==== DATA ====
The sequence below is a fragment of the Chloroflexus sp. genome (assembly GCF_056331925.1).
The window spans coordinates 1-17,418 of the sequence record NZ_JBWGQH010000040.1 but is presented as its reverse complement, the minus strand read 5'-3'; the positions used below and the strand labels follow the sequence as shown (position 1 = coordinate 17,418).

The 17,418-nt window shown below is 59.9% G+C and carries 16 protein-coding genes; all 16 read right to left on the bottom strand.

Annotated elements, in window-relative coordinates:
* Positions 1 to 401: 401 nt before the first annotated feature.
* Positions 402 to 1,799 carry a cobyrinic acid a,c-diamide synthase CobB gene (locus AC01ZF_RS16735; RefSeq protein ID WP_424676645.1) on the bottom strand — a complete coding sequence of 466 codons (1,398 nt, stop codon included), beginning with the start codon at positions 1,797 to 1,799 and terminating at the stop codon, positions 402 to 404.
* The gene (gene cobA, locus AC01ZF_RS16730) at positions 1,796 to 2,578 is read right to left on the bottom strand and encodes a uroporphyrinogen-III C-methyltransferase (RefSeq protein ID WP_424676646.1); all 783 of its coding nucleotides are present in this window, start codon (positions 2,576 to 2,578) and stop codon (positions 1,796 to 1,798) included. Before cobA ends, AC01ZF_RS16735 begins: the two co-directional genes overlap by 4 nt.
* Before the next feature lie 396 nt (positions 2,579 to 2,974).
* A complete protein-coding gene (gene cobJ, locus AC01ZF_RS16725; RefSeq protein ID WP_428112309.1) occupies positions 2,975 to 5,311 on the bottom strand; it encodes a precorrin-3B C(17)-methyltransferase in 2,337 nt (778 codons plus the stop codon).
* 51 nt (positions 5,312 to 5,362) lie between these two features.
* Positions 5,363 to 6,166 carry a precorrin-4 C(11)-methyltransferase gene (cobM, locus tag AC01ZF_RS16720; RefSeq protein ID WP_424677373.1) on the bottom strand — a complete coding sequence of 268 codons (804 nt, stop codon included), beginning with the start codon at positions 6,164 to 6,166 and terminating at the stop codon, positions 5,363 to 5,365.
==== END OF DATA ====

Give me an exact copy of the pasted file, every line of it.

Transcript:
The sequence below is a fragment of the Chloroflexus sp. genome (assembly GCF_056331925.1).
The window spans coordinates 1-17,418 of the sequence record NZ_JBWGQH010000040.1 but is presented as its reverse complement, the minus strand read 5'-3'; the positions used below and the strand labels follow the sequence as shown (position 1 = coordinate 17,418).

The 17,418-nt window shown below is 59.9% G+C and carries 16 protein-coding genes; all 16 read right to left on the bottom strand.

Annotated elements, in window-relative coordinates:
* Positions 1 to 401: 401 nt before the first annotated feature.
* Positions 402 to 1,799 carry a cobyrinic acid a,c-diamide synthase CobB gene (locus AC01ZF_RS16735; RefSeq protein ID WP_424676645.1) on the bottom strand — a complete coding sequence of 466 codons (1,398 nt, stop codon included), beginning with the start codon at positions 1,797 to 1,799 and terminating at the stop codon, positions 402 to 404.
* The gene (gene cobA, locus AC01ZF_RS16730) at positions 1,796 to 2,578 is read right to left on the bottom strand and encodes a uroporphyrinogen-III C-methyltransferase (RefSeq protein ID WP_424676646.1); all 783 of its coding nucleotides are present in this window, start codon (positions 2,576 to 2,578) and stop codon (positions 1,796 to 1,798) included. Before cobA ends, AC01ZF_RS16735 begins: the two co-directional genes overlap by 4 nt.
* Before the next feature lie 396 nt (positions 2,579 to 2,974).
* A complete protein-coding gene (gene cobJ, locus AC01ZF_RS16725; RefSeq protein ID WP_428112309.1) occupies positions 2,975 to 5,311 on the bottom strand; it encodes a precorrin-3B C(17)-methyltransferase in 2,337 nt (778 codons plus the stop codon).
* 51 nt (positions 5,312 to 5,362) lie between these two features.
* Positions 5,363 to 6,166 carry a precorrin-4 C(11)-methyltransferase gene (cobM, locus tag AC01ZF_RS16720; RefSeq protein ID WP_424677373.1) on the bottom strand — a complete coding sequence of 268 codons (804 nt, stop codon included), beginning with the start codon at positions 6,164 to 6,166 and terminating at the stop codon, positions 5,363 to 5,365.